Khorkhog - Khorum Hotel, Hotel Kempinski, UlaanbaatarI had been warned that snow was expected, but when I opened the curtains at 6.30am, I could not see the other side of the road due to a snow storm; the temperature had dropped to -4C with a wind chill of -12C. Shirt sleeves yesterday, ski gear today; all typical for a Mongolian spring apparently.

At the end of the day there was almost no sign of the snow which had been blown into small piles by strong winds that blew parallel to Peace Avenue. I was still getting used to the long days as the sun did not set until just before 9pm, almost two later than Singapore.  

I had requested another Mongolian speciality for the evening. Khokhog is a meat and vegetable dish cooked over hot stones, which according to one of the staff is often eaten by families in gers after a long day on the steppe. My plate included a stone at the bottom of the pile of meat which was surrounded by root vegetables and a layer of pastry which covers the cooking pot. Another substantial treat.

Tuesday 14 April 2015

Mongolia: Spring in Ulaanbaatar

Toy cars on Chinggis SquareChinggis Khan statue, Government Palace, UlaanbaatarAfter work, I walked along Peace Avenue back to the hotel in warm sunshine. Temperatures had risen to 21C on a beautiful spring day. It was so nice to walk without being soaked in sweat.

I took a minor deviation through Chinggis Square overlooked by the impressive statue of Genghis Khan from his throne in the middle of the Government Palace. I asked a guard if I could take a photo, which he approved after inspecting my rolls of maps. In front of the palace stood a long line of toy plastic cars with (camera shy) minders ready to charge small children for a drive around the square in a purple police car.
Buuz - Khorum restaurant, Kempinski Hotel, Ulaanbaatar

Tonight’s Mongolian dish was Buuz (pronounce Bose - as in the speakers). This was another hearty dish of densely-packed steamed dumplings with more cabbage salad. Splendid.

Monday 13 April 2015

Mongolia: Mongolian taxis and Mongolian food

Tsuivn - Khorum Restaurant, Kempinski Hotel, Ulaanbaatar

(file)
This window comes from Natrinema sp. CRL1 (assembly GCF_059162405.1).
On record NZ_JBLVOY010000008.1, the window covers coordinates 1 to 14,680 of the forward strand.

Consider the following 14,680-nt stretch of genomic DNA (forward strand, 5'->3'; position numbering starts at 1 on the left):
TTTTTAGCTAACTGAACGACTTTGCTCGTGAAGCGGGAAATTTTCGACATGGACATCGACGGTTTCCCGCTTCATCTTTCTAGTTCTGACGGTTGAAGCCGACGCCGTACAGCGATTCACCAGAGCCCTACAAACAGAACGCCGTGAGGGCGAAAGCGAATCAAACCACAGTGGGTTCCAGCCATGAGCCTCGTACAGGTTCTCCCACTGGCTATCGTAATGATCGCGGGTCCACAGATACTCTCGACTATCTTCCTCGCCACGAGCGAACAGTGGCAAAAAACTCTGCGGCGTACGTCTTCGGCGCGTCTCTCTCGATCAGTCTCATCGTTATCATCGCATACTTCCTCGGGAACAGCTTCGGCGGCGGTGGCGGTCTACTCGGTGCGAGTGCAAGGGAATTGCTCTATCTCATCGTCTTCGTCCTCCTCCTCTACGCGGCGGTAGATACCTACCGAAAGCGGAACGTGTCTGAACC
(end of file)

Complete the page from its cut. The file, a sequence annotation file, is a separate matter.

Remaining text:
On the first day of appointments and visits, I suggested to my interpreter that we should take a taxi to the first meeting. He immediately stepped to the curb and flagged down a car, opened the rear door and stated the destination. The translator’s response to my obvious question was, ‘all cars are taxis’. Fair enough.

We used the same strategy for the next appointment. Having spent a few years driving in the Middle East, I thought I understood a relaxed respect for the rules of the road, but this woman had balls. In order to avoid the queues, she drove on the wrong side of the road, regardless of on-coming traffic, and then cut into the line of cars at each junction. Discussion with any drivers questioning her tactics was met with mild contempt for her male combatants. Traffic light conventions were occasionally observed.

In the evening I asked the staff in the hotel’s Khorum Restaurant for advice on local dishes. My first foray into Mongolian cuisine featured a mountain of thick noodles, beef and cabbage known as ‘Tsuivn’ (pronounced ‘tur-van’). I may have the appetite of a pit pony, but even I struggled. Clearly, nobody goes hungry in Mongolia. 

Sunday 12 April 2015

Mongolia: Singapore to Ulaanbaatar

Jetway sketch - Incheon airport
The journey to Mongolia took over twenty hours, including a six hour layover at Incheon in South Korea. I passed some of the time in a comfy chair catching up on sleep.